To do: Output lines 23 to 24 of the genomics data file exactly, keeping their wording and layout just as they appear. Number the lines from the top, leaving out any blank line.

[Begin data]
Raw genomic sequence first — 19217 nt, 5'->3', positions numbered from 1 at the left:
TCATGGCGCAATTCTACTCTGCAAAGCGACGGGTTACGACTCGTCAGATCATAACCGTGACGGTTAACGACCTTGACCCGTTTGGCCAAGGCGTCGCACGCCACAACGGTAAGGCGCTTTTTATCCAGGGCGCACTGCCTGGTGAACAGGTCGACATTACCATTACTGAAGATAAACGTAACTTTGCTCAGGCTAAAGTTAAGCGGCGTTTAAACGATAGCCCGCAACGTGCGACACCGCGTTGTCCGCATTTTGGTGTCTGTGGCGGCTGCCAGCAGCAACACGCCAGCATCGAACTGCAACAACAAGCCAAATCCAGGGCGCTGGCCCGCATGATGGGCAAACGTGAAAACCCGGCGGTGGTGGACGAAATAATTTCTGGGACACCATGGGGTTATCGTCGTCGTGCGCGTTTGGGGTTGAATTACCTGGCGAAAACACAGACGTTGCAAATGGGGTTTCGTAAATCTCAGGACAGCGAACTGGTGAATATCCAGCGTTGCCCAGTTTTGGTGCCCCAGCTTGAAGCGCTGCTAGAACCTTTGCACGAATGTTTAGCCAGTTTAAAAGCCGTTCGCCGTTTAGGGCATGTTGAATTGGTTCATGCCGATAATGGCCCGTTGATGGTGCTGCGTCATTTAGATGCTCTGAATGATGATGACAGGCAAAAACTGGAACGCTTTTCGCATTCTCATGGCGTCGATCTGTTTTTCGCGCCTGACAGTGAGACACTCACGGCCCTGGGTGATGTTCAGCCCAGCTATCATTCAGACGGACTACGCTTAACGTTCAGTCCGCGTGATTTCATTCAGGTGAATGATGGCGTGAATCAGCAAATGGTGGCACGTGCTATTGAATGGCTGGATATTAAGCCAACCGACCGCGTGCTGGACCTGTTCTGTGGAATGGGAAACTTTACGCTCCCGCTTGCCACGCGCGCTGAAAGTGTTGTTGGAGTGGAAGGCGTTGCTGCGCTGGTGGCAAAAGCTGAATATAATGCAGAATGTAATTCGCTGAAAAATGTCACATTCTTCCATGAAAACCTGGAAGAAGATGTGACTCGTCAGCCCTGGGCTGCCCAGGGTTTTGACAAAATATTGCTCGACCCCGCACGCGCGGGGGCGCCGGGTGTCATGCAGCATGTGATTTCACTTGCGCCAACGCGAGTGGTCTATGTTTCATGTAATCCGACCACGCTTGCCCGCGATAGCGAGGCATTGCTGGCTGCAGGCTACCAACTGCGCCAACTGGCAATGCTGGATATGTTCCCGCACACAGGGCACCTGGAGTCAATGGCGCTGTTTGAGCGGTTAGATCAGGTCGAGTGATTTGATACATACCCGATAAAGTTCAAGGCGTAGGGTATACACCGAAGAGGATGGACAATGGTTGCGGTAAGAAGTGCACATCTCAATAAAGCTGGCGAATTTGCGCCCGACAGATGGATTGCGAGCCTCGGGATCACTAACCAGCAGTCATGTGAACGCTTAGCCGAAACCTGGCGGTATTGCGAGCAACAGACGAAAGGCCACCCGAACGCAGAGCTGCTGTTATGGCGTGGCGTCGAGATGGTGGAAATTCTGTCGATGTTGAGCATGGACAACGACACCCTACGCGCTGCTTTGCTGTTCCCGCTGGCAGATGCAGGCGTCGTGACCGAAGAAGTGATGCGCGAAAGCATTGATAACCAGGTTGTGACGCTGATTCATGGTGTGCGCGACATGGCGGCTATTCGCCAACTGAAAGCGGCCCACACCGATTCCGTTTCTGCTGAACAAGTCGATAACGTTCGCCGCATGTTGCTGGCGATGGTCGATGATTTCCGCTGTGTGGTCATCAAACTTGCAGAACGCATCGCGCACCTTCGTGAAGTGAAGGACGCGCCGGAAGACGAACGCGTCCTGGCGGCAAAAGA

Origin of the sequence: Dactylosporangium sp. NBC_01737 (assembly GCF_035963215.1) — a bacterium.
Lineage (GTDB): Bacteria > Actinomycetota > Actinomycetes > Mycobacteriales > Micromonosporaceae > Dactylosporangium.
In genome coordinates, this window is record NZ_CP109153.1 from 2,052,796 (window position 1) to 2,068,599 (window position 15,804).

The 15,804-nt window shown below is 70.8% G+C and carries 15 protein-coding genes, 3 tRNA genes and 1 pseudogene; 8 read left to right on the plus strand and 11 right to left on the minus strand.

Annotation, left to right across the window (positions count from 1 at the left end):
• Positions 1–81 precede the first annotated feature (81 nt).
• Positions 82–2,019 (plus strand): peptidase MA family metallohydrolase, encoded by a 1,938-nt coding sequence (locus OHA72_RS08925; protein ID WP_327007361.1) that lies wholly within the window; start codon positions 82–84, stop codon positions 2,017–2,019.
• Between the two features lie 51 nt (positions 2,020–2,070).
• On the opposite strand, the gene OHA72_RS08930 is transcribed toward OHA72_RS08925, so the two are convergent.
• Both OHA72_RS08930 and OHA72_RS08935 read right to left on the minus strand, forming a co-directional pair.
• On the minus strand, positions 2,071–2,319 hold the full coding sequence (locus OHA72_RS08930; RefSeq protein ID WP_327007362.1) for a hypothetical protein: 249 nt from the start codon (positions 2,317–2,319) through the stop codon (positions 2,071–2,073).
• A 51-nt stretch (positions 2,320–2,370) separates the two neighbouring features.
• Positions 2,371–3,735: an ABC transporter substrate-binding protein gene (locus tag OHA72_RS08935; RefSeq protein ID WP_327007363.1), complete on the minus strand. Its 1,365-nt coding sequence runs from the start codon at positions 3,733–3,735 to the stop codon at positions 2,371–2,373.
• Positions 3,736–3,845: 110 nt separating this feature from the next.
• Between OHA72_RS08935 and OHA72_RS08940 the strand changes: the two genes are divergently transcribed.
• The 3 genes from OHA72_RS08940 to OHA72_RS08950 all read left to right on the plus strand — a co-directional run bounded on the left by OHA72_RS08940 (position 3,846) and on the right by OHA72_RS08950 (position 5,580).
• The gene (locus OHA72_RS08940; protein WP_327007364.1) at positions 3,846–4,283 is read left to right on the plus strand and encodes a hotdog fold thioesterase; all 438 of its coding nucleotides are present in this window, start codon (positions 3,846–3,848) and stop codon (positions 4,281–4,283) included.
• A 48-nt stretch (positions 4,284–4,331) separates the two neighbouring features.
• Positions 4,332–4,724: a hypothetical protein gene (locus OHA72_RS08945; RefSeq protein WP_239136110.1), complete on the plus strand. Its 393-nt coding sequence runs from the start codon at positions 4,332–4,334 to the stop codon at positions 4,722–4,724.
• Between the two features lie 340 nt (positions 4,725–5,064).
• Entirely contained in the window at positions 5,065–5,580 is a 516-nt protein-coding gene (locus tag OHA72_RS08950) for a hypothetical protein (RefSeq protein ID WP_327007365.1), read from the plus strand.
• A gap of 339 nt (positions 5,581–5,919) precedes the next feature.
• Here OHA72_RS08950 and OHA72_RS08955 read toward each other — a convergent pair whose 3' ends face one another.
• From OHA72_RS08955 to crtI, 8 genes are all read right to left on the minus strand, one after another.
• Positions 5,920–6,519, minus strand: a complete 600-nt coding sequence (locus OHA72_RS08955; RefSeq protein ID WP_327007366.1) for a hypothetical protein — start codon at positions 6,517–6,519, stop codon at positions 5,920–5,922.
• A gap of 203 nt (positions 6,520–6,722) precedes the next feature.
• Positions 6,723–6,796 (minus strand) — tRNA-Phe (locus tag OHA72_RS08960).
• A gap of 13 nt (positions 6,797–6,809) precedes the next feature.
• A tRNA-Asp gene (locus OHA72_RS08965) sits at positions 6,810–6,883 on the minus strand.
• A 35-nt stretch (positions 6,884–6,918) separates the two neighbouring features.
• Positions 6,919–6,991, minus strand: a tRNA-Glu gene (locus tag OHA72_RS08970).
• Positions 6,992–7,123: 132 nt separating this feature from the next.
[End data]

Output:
• Entirely contained in the window at positions 5,065–5,580 is a 516-nt protein-coding gene (locus tag OHA72_RS08950) for a hypothetical protein (RefSeq protein ID WP_327007365.1), read from the plus strand.
• A gap of 339 nt (positions 5,581–5,919) precedes the next feature.